Kate looks flawless, holds cute baby, manages to not fall
Cam E's insight:
Focusing less on Kate Middleton herself, but more of what's going on here. It seems very normal to us, but If an alien came down to Earth and was only provided basic geopolitical understanding, they might wonder why a royal family from across the world is visiting this country out in the ocean? New Zealand was one of the last major landmasses settled by humans, with only a 300-400 year gap between the first settlers, and the appearance of the Dutch. It later became a dominion of the British Empire, which is why it's now very European.
In the 1960s when the island of Surtsey (literally) erupted onto the scene off the coast of Iceland, it's national sovereignty was not really called into question. The seamount, or near island named Ferdinandea in the Mediterranean is not even an island yet and countries are already positioning themselves to claim it. Only 6 feet below sea level, this seamount is incredibly valuable real estate because is a country can successfully came this territory, they could also lay claim to an Exclusive Economic Zone, extending up to 200 nautical miles beyond the coast.
This isn't an article from Oceania necessarily, but one that pertains to it. In an area made up of small island nations, the literal overnight emergence of new ones can change the politics of the surrounding countries, and even the number of seats at the United Nations in the far future.
The insect is so large — as big as a human hand — it's been dubbed a "tree lobster." It was thought to be extinct, but some enterprising entomologists scoured a barren hunk of rock in the middle of the ocean and found surviving Lord Howe Island...
Island Biogeography is endlessly fascinating and provides some of the most striking species we have on Earth. The physical habitat is fragmented and the genetic diversity is limited. Within this context, species evolve to fill ecological niches within their particular locale. This NPR article demonstrates the story of but one of these incredible species that never could have evolved on the continents. In modern society, more extinctions are happening on islands than anywhere else as 'specialist' species are in greater competition with 'generalists.'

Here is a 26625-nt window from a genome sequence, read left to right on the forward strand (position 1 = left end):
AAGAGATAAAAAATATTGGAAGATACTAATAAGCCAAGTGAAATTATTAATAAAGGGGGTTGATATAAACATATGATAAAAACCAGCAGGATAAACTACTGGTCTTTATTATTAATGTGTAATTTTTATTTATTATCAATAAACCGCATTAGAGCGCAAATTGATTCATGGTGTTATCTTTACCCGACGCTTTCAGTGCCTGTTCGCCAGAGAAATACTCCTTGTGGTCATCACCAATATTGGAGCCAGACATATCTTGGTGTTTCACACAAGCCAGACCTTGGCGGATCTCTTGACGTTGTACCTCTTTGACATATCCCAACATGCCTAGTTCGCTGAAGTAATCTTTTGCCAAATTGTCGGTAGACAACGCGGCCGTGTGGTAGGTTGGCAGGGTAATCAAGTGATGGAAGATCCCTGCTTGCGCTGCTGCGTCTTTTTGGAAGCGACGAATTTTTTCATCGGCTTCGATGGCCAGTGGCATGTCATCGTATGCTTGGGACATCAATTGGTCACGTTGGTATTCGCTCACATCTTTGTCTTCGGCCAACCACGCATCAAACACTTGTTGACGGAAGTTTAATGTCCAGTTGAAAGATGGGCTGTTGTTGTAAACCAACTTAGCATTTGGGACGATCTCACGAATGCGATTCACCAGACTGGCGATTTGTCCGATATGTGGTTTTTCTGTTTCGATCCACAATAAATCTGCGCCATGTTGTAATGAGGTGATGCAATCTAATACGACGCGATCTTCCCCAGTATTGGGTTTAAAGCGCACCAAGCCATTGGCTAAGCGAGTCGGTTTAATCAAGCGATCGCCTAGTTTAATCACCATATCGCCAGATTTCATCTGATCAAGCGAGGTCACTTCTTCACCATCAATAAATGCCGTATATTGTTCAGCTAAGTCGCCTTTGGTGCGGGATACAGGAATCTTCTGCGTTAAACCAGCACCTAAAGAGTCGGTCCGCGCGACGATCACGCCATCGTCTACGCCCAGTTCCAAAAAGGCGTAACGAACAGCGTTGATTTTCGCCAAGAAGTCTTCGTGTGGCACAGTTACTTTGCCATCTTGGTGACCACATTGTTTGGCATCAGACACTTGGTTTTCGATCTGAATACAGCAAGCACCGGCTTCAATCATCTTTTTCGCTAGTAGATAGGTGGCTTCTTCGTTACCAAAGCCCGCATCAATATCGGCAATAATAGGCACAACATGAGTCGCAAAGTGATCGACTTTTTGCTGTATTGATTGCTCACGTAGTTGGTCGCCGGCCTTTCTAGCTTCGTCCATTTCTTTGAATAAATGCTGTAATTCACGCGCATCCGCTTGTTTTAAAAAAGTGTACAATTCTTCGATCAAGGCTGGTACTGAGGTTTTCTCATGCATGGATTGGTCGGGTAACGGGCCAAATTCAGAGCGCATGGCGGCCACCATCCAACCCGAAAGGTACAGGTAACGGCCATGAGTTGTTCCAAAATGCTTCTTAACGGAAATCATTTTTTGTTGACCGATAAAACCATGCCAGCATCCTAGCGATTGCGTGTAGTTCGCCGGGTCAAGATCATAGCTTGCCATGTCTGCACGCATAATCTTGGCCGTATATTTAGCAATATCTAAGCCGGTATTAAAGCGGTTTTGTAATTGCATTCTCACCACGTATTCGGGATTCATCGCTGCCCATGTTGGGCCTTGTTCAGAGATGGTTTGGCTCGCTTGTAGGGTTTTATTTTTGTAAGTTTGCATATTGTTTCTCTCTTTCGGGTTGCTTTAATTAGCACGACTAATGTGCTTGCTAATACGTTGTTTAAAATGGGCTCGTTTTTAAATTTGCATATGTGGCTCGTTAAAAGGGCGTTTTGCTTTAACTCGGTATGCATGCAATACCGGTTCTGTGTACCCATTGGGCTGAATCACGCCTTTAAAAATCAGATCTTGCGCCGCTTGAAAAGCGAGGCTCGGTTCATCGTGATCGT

I wouldn't want to come across that in my bed at night! The Europeans called this thing the "Tree Lobster" in the past, and it seems to hold up. Is it possible that these critters exist only on this island? What movement in the past caused them to be isolated like this?
Thank God It's... Saturday? December 30th was cancelled in Samoa due to the country being right on the border of the international date line. It's important for them to stay in step with New Zealand and Australia where many of their business connections lie. It's important to remember that calenders are a man made invention too, as odd as this whole situation sounds.
The Supreme Court in the Philippines approves a birth control law, despite a fierce fight by the influential Catholic Church.
Cam E's insight:
Many people wouldn't think it, but the Philippines is the third largest Catholic country in the world after Brazil and Mexico. As expected this is a product of colonization, this time being from the Spanish during the 16th century. Over 80 percent of the country identifies as Catholic, that's about 75.5 million people. An important thing to keep in mind in catholic countries is the presence of the influence from an extra-national body, this being the Catholic Church. In this way the views of the Pope wield great influence.
"Think of coffee and you will probably think of Brazil, Colombia, or maybe Ethiopia. But the world's second largest exporter today is Vietnam. How did its market share jump from 0.1% to 20% in just 30 years, and how has this rapid change affected the country?"
The story of how this happened is linked to colonization, as most articles like this are. Vietnam was a climate primed to make coffee, but what effect does the introduction of this foreign crop have on the local wildlife and fauna? When the carefully developed placement of plants and animals is disturbed by human interference, there will always be consequences in some way.
Another day, another photo gallery. This time we have a stunning array of pictures from Southeast Asia, mainly from Vietnam and Cambodia. Many of these pictures showcase the importance of the sea to life in those regions, as well as the history, which is deeply involved with Buddhism, that is often glossed over in western history books.
Many companies have moved their customer service lines to Manila to take advantage of workers who speak lightly accented English and are familiar with American culture.